As seen in FIG. 3, a ground plane 43 is provided by a round disc of planar conductive material, usually made of metal or a metal alloy, which is positioned generally horizontal and parallel to the ground when assembled in the housing 28. The antenna assembly 40 is mounted with its circuit board 42 on edge and perpendicular to the ground plane 43. The circuit board 42 in the preferred embodiment has a height of about ¾ inch. An LC circuit 50 is connected to the antenna in FIGS. 3 and 5 at the antenna input 54 in FIG. 4 to obtain impedance matching and to increase the power efficiency of the antenna 41 in the frequency range of 450-470 MHz.

The geometry of the antenna 41 is different (L-shaped) and the type of loading is different (printed coil) from a loaded monopole antenna. This provides the necessary size to fit into the plastic tube without significant sacrifice of the radiation efficiency.

FIGS. 6 and 7 show a physical representation of the transmitter assembly 60 including the antenna assembly 40. The transmitter is formed on a circuit board 61. A battery 62 for providing power to the assembly 60 is received between contacts 63 that are mounted on the circuit board 61. Also seen in a capacitor 52 of a size and rating (6 picofarads) necessary to provide tuning of the antenna circuit to the frequency range of 450-470 MHz.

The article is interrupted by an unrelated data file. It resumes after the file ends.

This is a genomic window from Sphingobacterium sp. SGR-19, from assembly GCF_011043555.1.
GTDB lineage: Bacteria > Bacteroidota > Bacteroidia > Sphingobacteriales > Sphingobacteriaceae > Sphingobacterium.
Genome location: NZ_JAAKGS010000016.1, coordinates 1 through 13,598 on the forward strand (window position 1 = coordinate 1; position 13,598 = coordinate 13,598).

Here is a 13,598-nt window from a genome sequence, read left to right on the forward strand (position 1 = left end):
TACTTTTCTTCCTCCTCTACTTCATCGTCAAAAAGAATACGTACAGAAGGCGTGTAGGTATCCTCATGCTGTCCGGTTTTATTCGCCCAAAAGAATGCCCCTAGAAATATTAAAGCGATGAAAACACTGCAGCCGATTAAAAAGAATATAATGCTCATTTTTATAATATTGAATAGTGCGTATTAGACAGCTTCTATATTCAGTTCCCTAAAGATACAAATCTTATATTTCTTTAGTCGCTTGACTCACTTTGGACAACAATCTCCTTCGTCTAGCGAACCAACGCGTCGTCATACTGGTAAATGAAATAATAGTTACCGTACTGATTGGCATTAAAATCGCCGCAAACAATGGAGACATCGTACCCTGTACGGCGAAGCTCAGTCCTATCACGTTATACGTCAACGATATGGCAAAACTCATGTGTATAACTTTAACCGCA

FIG. 4 shows an electrical schematic of an impedance-matched L-C circuit 50 provided in a transmitter assembly 60. The circuit 50 includes a low pass filter with inductive (L) elements and a capacitor (C) 52 of 6 picofarads, which seen both in the schematic of FIG. 4 and in physical representation in FIGS. 7 and 8. The circuit 50 includes a terminal 54 for connection to the antenna 41. This circuit 50 provides the necessary gain response in a frequency range of 450 to 470 Mhz.

The antenna 41 fits the plastic tube dimensions (38 mm diameter) and protrudes to the maximum permitted height above the top surface of the pit lid 15. The metal pit lid 15 itself serves as an extension of the antenna's ground plane 43, which enhances its radiation efficiency. The radiation pattern of the antenna is omni-directional in azimuth and elevation.

The main polarization of the antenna in azimuth is vertical and its gain is better than −12 dBi for all azimuth angles in the transmitter frequency range 450-470 MHz. The antenna return loss is better than −10 dB over the entire frequency bandwidth. In contrast to other antenna solutions, the proposed antenna in its plastic housing is significantly less sensitive to intrusions such as snow, dirt or leaves deposited on the pit lid surface.

This has been a description of the preferred embodiments, but it will be apparent to those of ordinary skill in the art that variations may be made in the details of these specific embodiments without departing from the scope and spirit of the present invention, and that such variations are intended to be encompassed by the following claims.